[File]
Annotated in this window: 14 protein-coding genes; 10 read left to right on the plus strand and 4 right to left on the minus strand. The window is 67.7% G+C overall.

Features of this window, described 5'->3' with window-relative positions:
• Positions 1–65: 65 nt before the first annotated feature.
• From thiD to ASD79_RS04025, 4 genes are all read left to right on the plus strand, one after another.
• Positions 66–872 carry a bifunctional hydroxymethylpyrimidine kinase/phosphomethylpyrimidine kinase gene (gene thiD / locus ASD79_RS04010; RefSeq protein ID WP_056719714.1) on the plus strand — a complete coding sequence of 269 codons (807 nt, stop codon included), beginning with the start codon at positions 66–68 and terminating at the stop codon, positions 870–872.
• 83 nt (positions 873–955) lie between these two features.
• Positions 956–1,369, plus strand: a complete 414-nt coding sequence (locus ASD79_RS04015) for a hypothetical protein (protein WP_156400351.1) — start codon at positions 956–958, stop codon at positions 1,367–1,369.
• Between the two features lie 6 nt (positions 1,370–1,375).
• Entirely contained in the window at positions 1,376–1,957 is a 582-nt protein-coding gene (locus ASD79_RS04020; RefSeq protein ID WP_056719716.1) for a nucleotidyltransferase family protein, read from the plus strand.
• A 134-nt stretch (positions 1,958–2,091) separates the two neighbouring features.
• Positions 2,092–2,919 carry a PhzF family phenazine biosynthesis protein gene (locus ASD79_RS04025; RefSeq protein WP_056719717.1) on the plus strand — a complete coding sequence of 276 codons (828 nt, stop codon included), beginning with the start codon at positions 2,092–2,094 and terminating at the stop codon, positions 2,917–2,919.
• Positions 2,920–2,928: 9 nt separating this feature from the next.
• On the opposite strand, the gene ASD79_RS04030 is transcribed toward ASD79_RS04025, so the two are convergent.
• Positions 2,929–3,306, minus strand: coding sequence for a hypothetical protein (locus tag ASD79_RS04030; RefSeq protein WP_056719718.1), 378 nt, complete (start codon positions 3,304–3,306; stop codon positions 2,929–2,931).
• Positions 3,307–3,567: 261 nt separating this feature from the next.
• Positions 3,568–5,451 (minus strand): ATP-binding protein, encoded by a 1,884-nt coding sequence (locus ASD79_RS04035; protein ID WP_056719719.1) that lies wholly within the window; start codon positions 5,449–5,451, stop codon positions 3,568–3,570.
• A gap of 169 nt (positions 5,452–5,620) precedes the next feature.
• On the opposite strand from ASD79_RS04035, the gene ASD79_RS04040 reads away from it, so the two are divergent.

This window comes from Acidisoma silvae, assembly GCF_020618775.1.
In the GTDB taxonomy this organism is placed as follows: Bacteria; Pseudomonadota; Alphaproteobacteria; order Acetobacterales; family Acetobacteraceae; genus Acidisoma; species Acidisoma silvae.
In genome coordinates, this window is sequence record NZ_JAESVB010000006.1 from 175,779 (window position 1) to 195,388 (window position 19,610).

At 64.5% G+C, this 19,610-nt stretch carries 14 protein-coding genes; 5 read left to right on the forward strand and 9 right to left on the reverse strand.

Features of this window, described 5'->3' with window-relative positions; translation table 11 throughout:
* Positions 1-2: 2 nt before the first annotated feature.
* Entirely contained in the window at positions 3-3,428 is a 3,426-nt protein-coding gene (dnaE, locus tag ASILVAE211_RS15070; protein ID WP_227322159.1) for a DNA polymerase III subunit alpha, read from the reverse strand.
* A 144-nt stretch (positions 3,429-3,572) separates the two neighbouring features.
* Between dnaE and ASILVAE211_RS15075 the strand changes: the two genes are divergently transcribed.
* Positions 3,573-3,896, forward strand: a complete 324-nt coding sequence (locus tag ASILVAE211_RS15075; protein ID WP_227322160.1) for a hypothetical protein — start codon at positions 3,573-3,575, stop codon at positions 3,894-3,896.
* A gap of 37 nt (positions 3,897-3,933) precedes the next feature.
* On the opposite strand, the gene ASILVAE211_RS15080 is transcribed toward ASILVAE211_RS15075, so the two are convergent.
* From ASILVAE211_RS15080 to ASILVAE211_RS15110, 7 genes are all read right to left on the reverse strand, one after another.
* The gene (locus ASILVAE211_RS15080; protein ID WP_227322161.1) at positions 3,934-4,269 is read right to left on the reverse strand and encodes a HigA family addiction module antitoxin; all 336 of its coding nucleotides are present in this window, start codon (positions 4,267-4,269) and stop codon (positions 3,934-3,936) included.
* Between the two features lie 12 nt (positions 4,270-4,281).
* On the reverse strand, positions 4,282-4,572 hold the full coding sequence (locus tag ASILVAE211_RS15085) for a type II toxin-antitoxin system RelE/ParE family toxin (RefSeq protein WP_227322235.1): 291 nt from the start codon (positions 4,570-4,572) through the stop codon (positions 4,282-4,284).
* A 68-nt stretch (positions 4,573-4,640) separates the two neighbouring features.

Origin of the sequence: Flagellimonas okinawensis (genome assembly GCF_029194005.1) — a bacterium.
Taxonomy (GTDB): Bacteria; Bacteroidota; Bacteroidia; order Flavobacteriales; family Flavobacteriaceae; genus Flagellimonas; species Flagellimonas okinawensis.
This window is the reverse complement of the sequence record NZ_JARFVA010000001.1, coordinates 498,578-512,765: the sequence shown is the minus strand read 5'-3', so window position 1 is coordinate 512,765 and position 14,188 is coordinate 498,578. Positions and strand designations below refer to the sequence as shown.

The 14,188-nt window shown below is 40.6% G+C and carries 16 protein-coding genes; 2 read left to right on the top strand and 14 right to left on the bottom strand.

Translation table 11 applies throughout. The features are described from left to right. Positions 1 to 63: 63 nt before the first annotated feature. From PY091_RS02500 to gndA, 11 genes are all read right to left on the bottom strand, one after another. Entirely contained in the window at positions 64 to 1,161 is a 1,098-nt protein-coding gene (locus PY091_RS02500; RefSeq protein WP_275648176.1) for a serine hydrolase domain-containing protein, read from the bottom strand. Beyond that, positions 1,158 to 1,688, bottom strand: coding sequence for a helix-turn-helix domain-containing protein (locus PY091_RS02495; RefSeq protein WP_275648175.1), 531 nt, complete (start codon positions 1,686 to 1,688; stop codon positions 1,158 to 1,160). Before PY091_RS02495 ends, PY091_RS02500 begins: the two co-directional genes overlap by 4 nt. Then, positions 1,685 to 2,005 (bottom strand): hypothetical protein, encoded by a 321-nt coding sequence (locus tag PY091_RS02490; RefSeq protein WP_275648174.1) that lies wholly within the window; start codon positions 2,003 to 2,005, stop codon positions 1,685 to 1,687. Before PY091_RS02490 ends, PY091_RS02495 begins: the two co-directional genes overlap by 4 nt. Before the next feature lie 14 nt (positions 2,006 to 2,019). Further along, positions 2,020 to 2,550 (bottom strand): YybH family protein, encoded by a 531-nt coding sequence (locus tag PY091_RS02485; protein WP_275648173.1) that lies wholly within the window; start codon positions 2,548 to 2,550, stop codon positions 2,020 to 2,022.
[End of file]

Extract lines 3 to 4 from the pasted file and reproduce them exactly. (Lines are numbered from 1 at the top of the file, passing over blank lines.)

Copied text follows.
• Positions 1–65: 65 nt before the first annotated feature.
• From thiD to ASD79_RS04025, 4 genes are all read left to right on the plus strand, one after another.